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10-086

Application of a STUDENT WITH A DISABILITY, by his parent, for review of a determination of a hearing officer relating to the provision of educational services by the New York City Department of Education

Appearances: 

Michael Best, Special Assistant Corporation Counsel, attorney for respondent, Karyn R. Thompson, Esq., of counsel

Decision

            Petitioner (the parent) appeals from a decision of an impartial hearing officer which determined that the educational program respondent's (the district's) Committee on Special Education (CSE) had recommended for her son was appropriate and denied the parent's request for compensatory education.  The appeal must be sustained.

            The student's educational history in the hearing record is sparse (see Tr. pp. 1-16; Parent Exs. A-C).[1]  The hearing record reveals that the student has a bilateral sensorineural hearing loss, profound in the right ear and mild in the left ear and has also received diagnoses of a pervasive developmental disorder (PDD), an attention deficit hyperactivity disorder (ADHD), and a language disorder (Parent Ex. C at p. 2).  Additionally the student exhibits sensory, motor, and communication deficits (id. at pp. 2, 3, 5, 6).  The student is currently nineteen (19) years old and has graduated from the district school with a Regents diploma (IHO Decision at pp. 2, 3; Tr. p. 4; Parent Ex. A).

            A district school psychologist conducted a psychoeducational assessment of the student as part of a "triennial process" and in response to the parent's concerns regarding the student's education (Parent Ex. C at p. 3).  The resultant report dated May 10, 2007 indicated that past and current testing of the student's cognitive and academic functioning had revealed that the student's intellectual potential was "at least within the average range" and that his nonverbal reasoning skills were better developed than his verbal comprehension skills (id. at p. 2).[2]  According to the district psychologist, administration of the Test of Non-Verbal Intelligence to the student yielded results "within the [h]igh [a]verage range of nonverbal intelligence, reasoning, and concrete problem-solving ability" (id. at p. 5).  Administration of the Kaufman Test of Academic Achievement to the student resulted in the following percentile (and grade equivalents) scores: reading comprehension 39th (9.3), reading/decoding 53rd (12.9), mathematics/applications 37th (8.0), math computations 27th (7.7), which the school psychologist indicated concurred with school reports and the student's cognitive potential (id.).  The psychoeducational assessment report noted that attention, focus, and recall were weaknesses that affected the student's ability to complete tasks and that the student required coaxing, prompting, and redirection during the testing (id. at pp. 2, 4).  The district school psychologist also noted that the student presented with emotional immaturity, impulsivity, and poor social relatedness and that his thought process appeared disorganized and often random in sequence or logic (id. at pp. 2, 4, 5).[3]  According to the school psychologist, the student's conversation was disconnected in fluency and "mostly rooted in one to two word utterances and/or responses" (id.)  The student rarely initiated conversation except to randomly question whether "he c[ould] go yet"(id. at p. 4).  The school psychologist also noted that based on informal observation, the student's fine-motor coordination was average, his perceptual organization and visual recall were below average, his sensory integration was deficient, and the student's hearing deficits, which made it difficult for him to recognize words in a typical classroom where background noise existed, were addressed by the use of hearing aids and an FM unit (id. at pp. 2-4).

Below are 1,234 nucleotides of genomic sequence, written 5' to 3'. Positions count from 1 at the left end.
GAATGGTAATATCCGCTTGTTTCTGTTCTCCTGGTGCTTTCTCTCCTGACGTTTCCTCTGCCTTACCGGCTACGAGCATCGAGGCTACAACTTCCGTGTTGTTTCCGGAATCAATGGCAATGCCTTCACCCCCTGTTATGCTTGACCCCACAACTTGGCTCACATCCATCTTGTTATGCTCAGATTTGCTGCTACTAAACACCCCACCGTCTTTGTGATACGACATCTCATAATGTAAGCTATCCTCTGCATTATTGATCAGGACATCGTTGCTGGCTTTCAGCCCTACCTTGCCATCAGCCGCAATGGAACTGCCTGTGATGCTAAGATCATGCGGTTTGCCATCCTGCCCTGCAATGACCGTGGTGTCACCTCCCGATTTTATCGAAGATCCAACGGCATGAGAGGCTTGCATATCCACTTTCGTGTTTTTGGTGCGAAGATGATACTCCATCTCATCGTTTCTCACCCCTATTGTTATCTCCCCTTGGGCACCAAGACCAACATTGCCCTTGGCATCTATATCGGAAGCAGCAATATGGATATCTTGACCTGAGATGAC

An impartial hearing was conducted on July 19, 2010 (Tr. pp. 1-16).[4]  The transcript of the impartial hearing reveals that during the course of the hearing, the impartial hearing officer and the parent engaged in lengthy off-the-record discussions about the case (Tr. pp. 3, 4).  According to the impartial hearing officer, one off-the-record discussion was "about a half-hour" in length and another was "about an hour and a half or so" (id.).  The district did not appear at the impartial hearing (id.).

            In a two-page decision dated July 21, 2010, the impartial hearing officer noted that the parent requested a finding from the impartial hearing officer that the district failed to provide appropriate services to the student throughout high school, from September 2006 to June 2010 (IHO Decision at p. 2).  The impartial hearing officer denied the parent's request for compensatory education, determining that "although there may have been gaps in the services provided to the student," the district provided a free appropriate public education (FAPE) to the student.(id. at p. 3).[5]  She noted that the student graduated with a Regents diploma in June 2010, and further that many teachers had given him passing grades, which according to the impartial hearing officer indicated that he had succeeded in his education program (id.).  She found that he had acquired sufficient skills to gain admittance into college (id.).  She also found that the record indicated that "the school district did its job" (id.).  Additionally, she found that because the student graduated, the district no longer had jurisdiction over him (id.).  She ordered that the district was not required to provide additional services and denied the relief requested by the parent (id.).